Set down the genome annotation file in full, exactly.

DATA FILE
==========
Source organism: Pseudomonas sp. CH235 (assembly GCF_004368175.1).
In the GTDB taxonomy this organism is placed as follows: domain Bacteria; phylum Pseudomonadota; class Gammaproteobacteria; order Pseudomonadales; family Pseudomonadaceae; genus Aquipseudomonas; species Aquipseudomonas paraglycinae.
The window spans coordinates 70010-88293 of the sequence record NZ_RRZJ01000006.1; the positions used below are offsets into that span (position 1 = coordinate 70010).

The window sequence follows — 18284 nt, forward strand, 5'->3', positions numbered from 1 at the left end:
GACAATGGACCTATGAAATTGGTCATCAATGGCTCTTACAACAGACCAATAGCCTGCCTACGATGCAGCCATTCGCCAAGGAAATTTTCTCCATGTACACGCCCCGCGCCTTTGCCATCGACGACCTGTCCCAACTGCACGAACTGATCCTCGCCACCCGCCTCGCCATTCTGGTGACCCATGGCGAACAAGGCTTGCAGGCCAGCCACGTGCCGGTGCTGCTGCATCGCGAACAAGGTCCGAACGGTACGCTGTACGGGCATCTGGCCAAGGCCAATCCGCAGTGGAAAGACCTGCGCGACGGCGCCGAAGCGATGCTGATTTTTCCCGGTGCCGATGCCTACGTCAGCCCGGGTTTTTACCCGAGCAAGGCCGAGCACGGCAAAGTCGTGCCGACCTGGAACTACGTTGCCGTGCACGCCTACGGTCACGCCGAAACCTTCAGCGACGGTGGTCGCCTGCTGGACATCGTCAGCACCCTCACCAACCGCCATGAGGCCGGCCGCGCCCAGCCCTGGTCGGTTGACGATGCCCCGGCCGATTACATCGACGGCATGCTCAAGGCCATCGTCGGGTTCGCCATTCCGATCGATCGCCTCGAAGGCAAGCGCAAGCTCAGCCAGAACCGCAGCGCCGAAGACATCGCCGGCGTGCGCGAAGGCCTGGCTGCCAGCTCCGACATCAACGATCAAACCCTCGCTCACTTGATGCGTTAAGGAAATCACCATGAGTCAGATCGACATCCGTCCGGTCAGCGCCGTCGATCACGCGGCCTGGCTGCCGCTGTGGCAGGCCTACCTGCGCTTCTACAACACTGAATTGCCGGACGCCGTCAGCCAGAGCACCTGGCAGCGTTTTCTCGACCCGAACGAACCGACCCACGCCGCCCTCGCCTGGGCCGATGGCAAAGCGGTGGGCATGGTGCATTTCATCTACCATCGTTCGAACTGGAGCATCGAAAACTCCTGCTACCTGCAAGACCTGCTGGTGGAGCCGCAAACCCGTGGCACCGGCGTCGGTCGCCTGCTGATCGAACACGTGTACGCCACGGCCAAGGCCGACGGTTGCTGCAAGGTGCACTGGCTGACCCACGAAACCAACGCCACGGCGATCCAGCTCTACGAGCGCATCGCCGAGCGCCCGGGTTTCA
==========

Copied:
Source organism: Pseudomonas sp. CH235 (assembly GCF_004368175.1).
In the GTDB taxonomy this organism is placed as follows: domain Bacteria; phylum Pseudomonadota; class Gammaproteobacteria; order Pseudomonadales; family Pseudomonadaceae; genus Aquipseudomonas; species Aquipseudomonas paraglycinae.
The window spans coordinates 70010-88293 of the sequence record NZ_RRZJ01000006.1; the positions used below are offsets into that span (position 1 = coordinate 70010).

The window sequence follows — 18284 nt, forward strand, 5'->3', positions numbered from 1 at the left end:
GACAATGGACCTATGAAATTGGTCATCAATGGCTCTTACAACAGACCAATAGCCTGCCTACGATGCAGCCATTCGCCAAGGAAATTTTCTCCATGTACACGCCCCGCGCCTTTGCCATCGACGACCTGTCCCAACTGCACGAACTGATCCTCGCCACCCGCCTCGCCATTCTGGTGACCCATGGCGAACAAGGCTTGCAGGCCAGCCACGTGCCGGTGCTGCTGCATCGCGAACAAGGTCCGAACGGTACGCTGTACGGGCATCTGGCCAAGGCCAATCCGCAGTGGAAAGACCTGCGCGACGGCGCCGAAGCGATGCTGATTTTTCCCGGTGCCGATGCCTACGTCAGCCCGGGTTTTTACCCGAGCAAGGCCGAGCACGGCAAAGTCGTGCCGACCTGGAACTACGTTGCCGTGCACGCCTACGGTCACGCCGAAACCTTCAGCGACGGTGGTCGCCTGCTGGACATCGTCAGCACCCTCACCAACCGCCATGAGGCCGGCCGCGCCCAGCCCTGGTCGGTTGACGATGCCCCGGCCGATTACATCGACGGCATGCTCAAGGCCATCGTCGGGTTCGCCATTCCGATCGATCGCCTCGAAGGCAAGCGCAAGCTCAGCCAGAACCGCAGCGCCGAAGACATCGCCGGCGTGCGCGAAGGCCTGGCTGCCAGCTCCGACATCAACGATCAAACCCTCGCTCACTTGATGCGTTAAGGAAATCACCATGAGTCAGATCGACATCCGTCCGGTCAGCGCCGTCGATCACGCGGCCTGGCTGCCGCTGTGGCAGGCCTACCTGCGCTTCTACAACACTGAATTGCCGGACGCCGTCAGCCAGAGCACCTGGCAGCGTTTTCTCGACCCGAACGAACCGACCCACGCCGCCCTCGCCTGGGCCGATGGCAAAGCGGTGGGCATGGTGCATTTCATCTACCATCGTTCGAACTGGAGCATCGAAAACTCCTGCTACCTGCAAGACCTGCTGGTGGAGCCGCAAACCCGTGGCACCGGCGTCGGTCGCCTGCTGATCGAACACGTGTACGCCACGGCCAAGGCCGACGGTTGCTGCAAGGTGCACTGGCTGACCCACGAAACCAACGCCACGGCGATCCAGCTCTACGAGCGCATCGCCGAGCGCCCGGGTTTCA